The shipwreck of the Santa Claudia, as well as the devastation caused by the earthquake that shook many Mdina palaces to their foundations are realistically depicted. One tableau conveys the effects of the storm with waves lapping at the wreck while, in another, tilted ceilings and floors, broken masonry and doorways that had now become too low to allow anyone but a small child through seem too realistic to be mere props. Likewise, more peaceful scenes are striking reproductions of the real thing. The baroque style beloved of the knights demanded spacious quarters. The staircase in the Grandmasters palace, reproduced in detail as a setting for Grandmaster Emmanuel de Rohan, still gives the impression of leading to the corridors of power. The opulent atmosphere of Grandmaster Manuel Pinto’s extravagant throne room, hung with rich brocade is retained. All this is done with cunning use of the available space and close attention to detail. Furnishings are as true to life as the space permits. Even paint was purposely mixed to give a faithful rendering of the colours used at the time of the knights. As we come to the last of the tableaux the style changes. A hint of the Empire style casts a shadow over the world of the Knights. The décor aboard L’Orion heralds the arrival of the new ruler, Napoleon Bonaparte.


The self-sacrificing heroism of the siege is epitomized in the figure of the young Italian Knight Paolo Avagardo, who was cruelly slaughtered at the door of the chapel in Fort St. Elmo in an attempt to protect the Holy Sacrament. The lugubrious face of Jean-Baptiste Lascaris de Castellar who abolished Carnival on the grounds that it led the chaste knights to lascivious behavior is well-known. A young lady caught flirting with a young knight has been awarded the grace and femininity not often portrayed among the male dominated society of the Knights. And most important of all, the figure all men turned to for leadership and the ensuing victory of the Knights and the Maltese over the infidel during the great siege is the stalwart Jean Parisot de la Valette. The figures of Mattia Preti and Nicolas Cotoner y de Oleza in deep discussion about the ceiling in St. John’s Cathedral is so life-like you expect paint to drop off the artist’s brushes. There are 120 life-size figures in all at the Knights of Malta in Mdina. Each figure has been carefully created, wherever possible, to be as faithful a likeness to existing portraits. Where no faithful portraits exist, a study of their character and actions have helped the artists who worked on the project to create faces that project the individual personality. The result is a group of figures with distinct facial features and expressions, complemented by individually made wigs and costumes.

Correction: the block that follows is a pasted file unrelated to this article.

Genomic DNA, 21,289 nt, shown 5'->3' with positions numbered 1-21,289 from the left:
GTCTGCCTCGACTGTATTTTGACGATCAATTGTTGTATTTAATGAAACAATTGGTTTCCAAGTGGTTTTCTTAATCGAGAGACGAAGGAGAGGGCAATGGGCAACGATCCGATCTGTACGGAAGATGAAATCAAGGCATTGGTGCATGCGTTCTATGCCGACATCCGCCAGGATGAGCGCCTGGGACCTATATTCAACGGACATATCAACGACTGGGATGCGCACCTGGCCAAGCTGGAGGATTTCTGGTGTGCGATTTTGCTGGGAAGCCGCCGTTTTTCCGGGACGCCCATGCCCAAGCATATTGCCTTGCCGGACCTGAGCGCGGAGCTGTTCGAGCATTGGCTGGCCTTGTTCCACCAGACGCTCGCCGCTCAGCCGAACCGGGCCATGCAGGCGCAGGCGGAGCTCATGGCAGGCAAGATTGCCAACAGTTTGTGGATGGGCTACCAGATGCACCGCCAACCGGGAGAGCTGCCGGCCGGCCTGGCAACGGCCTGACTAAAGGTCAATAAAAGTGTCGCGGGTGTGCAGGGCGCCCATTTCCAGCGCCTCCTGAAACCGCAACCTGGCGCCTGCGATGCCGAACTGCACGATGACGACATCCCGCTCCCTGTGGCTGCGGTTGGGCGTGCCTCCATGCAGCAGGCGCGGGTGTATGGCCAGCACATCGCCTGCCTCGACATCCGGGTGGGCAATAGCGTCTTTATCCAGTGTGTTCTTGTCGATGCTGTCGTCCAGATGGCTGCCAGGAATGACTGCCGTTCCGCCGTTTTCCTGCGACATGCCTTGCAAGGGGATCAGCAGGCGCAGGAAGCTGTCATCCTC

A treasure of detail is the hallmark of the Knights of Malta in Mdina. Each costume is a gem, thanks to the help of the museums department and independent experts in creating not only the scenery and figures but the historically correct costume too. The reign of the Knights of Malta spanned over two hundred years from 1530 when their mediaeval roots were turning to the more extravagant baroque style to 1798 when they were ousted by the French under Napoleon Bonaparte. Needless to say, fashions in clothing changed during this period and this has to be reflected in the costumes. Over a hundred life-size figures are featured in the Knights of Malta in Mdina. Each one is an individual even in matters of dress. Rich brocad, silk moire’ and velvet are fabrics that knights of rank insisted on. These are the fabrics that have been used for the costumes. There is not a lace collar or a braided cuff out of place. Any inconsistencies in clothing mar the effect. By the same token humbler coin makers at the Mint wear coarser, simpler versions of their masters’ costumes. The wretched Turk, taken prisoner, may have been used to richer threads worn by others of his race at the attraction, has now been reduced to the barest covering.